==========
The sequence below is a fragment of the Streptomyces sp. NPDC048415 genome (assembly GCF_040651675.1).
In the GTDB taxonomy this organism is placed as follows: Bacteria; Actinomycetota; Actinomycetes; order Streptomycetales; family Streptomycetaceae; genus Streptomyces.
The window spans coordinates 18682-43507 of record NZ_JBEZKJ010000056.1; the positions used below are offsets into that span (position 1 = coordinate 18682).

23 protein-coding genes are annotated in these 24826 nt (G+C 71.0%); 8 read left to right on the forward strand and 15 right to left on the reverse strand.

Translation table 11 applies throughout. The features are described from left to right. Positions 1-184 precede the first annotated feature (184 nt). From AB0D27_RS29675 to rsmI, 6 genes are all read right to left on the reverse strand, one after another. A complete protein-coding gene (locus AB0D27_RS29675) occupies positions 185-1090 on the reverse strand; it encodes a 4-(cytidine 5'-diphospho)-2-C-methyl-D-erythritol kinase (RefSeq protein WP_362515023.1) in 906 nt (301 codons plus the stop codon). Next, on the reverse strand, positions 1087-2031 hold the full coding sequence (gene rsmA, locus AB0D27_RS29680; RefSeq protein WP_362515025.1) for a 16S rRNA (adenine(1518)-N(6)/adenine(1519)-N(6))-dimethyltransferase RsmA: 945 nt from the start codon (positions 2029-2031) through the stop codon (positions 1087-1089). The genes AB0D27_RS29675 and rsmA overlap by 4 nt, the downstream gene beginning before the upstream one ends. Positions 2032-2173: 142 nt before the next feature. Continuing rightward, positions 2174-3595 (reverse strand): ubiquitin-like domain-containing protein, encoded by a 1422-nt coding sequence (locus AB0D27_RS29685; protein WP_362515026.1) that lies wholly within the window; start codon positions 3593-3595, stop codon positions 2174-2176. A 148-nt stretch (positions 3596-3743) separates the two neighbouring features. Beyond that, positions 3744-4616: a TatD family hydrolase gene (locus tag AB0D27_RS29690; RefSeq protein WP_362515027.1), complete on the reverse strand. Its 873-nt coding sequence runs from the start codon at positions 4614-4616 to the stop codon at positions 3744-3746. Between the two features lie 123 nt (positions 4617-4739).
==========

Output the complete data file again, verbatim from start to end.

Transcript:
The sequence below is a fragment of the Streptomyces sp. NPDC048415 genome (assembly GCF_040651675.1).
In the GTDB taxonomy this organism is placed as follows: Bacteria; Actinomycetota; Actinomycetes; order Streptomycetales; family Streptomycetaceae; genus Streptomyces.
The window spans coordinates 18682-43507 of record NZ_JBEZKJ010000056.1; the positions used below are offsets into that span (position 1 = coordinate 18682).

23 protein-coding genes are annotated in these 24826 nt (G+C 71.0%); 8 read left to right on the forward strand and 15 right to left on the reverse strand.

Translation table 11 applies throughout. The features are described from left to right. Positions 1-184 precede the first annotated feature (184 nt). From AB0D27_RS29675 to rsmI, 6 genes are all read right to left on the reverse strand, one after another. A complete protein-coding gene (locus AB0D27_RS29675) occupies positions 185-1090 on the reverse strand; it encodes a 4-(cytidine 5'-diphospho)-2-C-methyl-D-erythritol kinase (RefSeq protein WP_362515023.1) in 906 nt (301 codons plus the stop codon). Next, on the reverse strand, positions 1087-2031 hold the full coding sequence (gene rsmA, locus AB0D27_RS29680; RefSeq protein WP_362515025.1) for a 16S rRNA (adenine(1518)-N(6)/adenine(1519)-N(6))-dimethyltransferase RsmA: 945 nt from the start codon (positions 2029-2031) through the stop codon (positions 1087-1089). The genes AB0D27_RS29675 and rsmA overlap by 4 nt, the downstream gene beginning before the upstream one ends. Positions 2032-2173: 142 nt before the next feature. Continuing rightward, positions 2174-3595 (reverse strand): ubiquitin-like domain-containing protein, encoded by a 1422-nt coding sequence (locus AB0D27_RS29685; protein WP_362515026.1) that lies wholly within the window; start codon positions 3593-3595, stop codon positions 2174-2176. A 148-nt stretch (positions 3596-3743) separates the two neighbouring features. Beyond that, positions 3744-4616: a TatD family hydrolase gene (locus tag AB0D27_RS29690; RefSeq protein WP_362515027.1), complete on the reverse strand. Its 873-nt coding sequence runs from the start codon at positions 4614-4616 to the stop codon at positions 3744-3746. Between the two features lie 123 nt (positions 4617-4739).